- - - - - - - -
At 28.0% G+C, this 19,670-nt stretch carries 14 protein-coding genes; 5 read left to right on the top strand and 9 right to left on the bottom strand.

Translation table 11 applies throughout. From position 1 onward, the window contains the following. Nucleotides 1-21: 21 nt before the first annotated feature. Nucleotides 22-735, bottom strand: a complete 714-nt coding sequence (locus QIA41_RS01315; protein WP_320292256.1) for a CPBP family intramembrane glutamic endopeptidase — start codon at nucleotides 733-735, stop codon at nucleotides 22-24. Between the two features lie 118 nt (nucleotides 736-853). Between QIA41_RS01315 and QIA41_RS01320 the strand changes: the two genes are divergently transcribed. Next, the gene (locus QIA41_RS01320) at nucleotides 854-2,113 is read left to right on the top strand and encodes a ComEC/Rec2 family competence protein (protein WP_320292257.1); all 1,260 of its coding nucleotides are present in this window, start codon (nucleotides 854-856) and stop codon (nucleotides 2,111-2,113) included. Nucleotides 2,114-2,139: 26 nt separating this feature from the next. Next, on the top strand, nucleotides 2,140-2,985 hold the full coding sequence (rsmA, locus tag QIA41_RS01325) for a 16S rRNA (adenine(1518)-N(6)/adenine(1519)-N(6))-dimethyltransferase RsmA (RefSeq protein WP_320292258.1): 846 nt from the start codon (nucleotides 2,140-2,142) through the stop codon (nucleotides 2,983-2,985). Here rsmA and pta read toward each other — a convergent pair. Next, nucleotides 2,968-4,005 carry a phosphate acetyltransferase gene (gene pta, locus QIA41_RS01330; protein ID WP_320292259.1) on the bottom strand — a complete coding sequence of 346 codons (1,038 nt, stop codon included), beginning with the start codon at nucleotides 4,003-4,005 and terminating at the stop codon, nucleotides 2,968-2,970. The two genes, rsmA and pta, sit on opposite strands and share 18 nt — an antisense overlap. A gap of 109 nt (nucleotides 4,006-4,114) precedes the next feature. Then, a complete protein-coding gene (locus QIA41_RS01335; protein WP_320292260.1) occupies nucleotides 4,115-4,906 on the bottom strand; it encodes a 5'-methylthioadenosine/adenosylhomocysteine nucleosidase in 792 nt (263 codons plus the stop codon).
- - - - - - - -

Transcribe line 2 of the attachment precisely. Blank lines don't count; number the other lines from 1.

Translation table 11 applies throughout. From position 1 onward, the window contains the following. Nucleotides 1-21: 21 nt before the first annotated feature. Nucleotides 22-735, bottom strand: a complete 714-nt coding sequence (locus QIA41_RS01315; protein WP_320292256.1) for a CPBP family intramembrane glutamic endopeptidase — start codon at nucleotides 733-735, stop codon at nucleotides 22-24. Between the two features lie 118 nt (nucleotides 736-853). Between QIA41_RS01315 and QIA41_RS01320 the strand changes: the two genes are divergently transcribed. Next, the gene (locus QIA41_RS01320) at nucleotides 854-2,113 is read left to right on the top strand and encodes a ComEC/Rec2 family competence protein (protein WP_320292257.1); all 1,260 of its coding nucleotides are present in this window, start codon (nucleotides 854-856) and stop codon (nucleotides 2,111-2,113) included. Nucleotides 2,114-2,139: 26 nt separating this feature from the next. Next, on the top strand, nucleotides 2,140-2,985 hold the full coding sequence (rsmA, locus tag QIA41_RS01325) for a 16S rRNA (adenine(1518)-N(6)/adenine(1519)-N(6))-dimethyltransferase RsmA (RefSeq protein WP_320292258.1): 846 nt from the start codon (nucleotides 2,140-2,142) through the stop codon (nucleotides 2,983-2,985). Here rsmA and pta read toward each other — a convergent pair. Next, nucleotides 2,968-4,005 carry a phosphate acetyltransferase gene (gene pta, locus QIA41_RS01330; protein ID WP_320292259.1) on the bottom strand — a complete coding sequence of 346 codons (1,038 nt, stop codon included), beginning with the start codon at nucleotides 4,003-4,005 and terminating at the stop codon, nucleotides 2,968-2,970. The two genes, rsmA and pta, sit on opposite strands and share 18 nt — an antisense overlap. A gap of 109 nt (nucleotides 4,006-4,114) precedes the next feature. Then, a complete protein-coding gene (locus QIA41_RS01335; protein WP_320292260.1) occupies nucleotides 4,115-4,906 on the bottom strand; it encodes a 5'-methylthioadenosine/adenosylhomocysteine nucleosidase in 792 nt (263 codons plus the stop codon).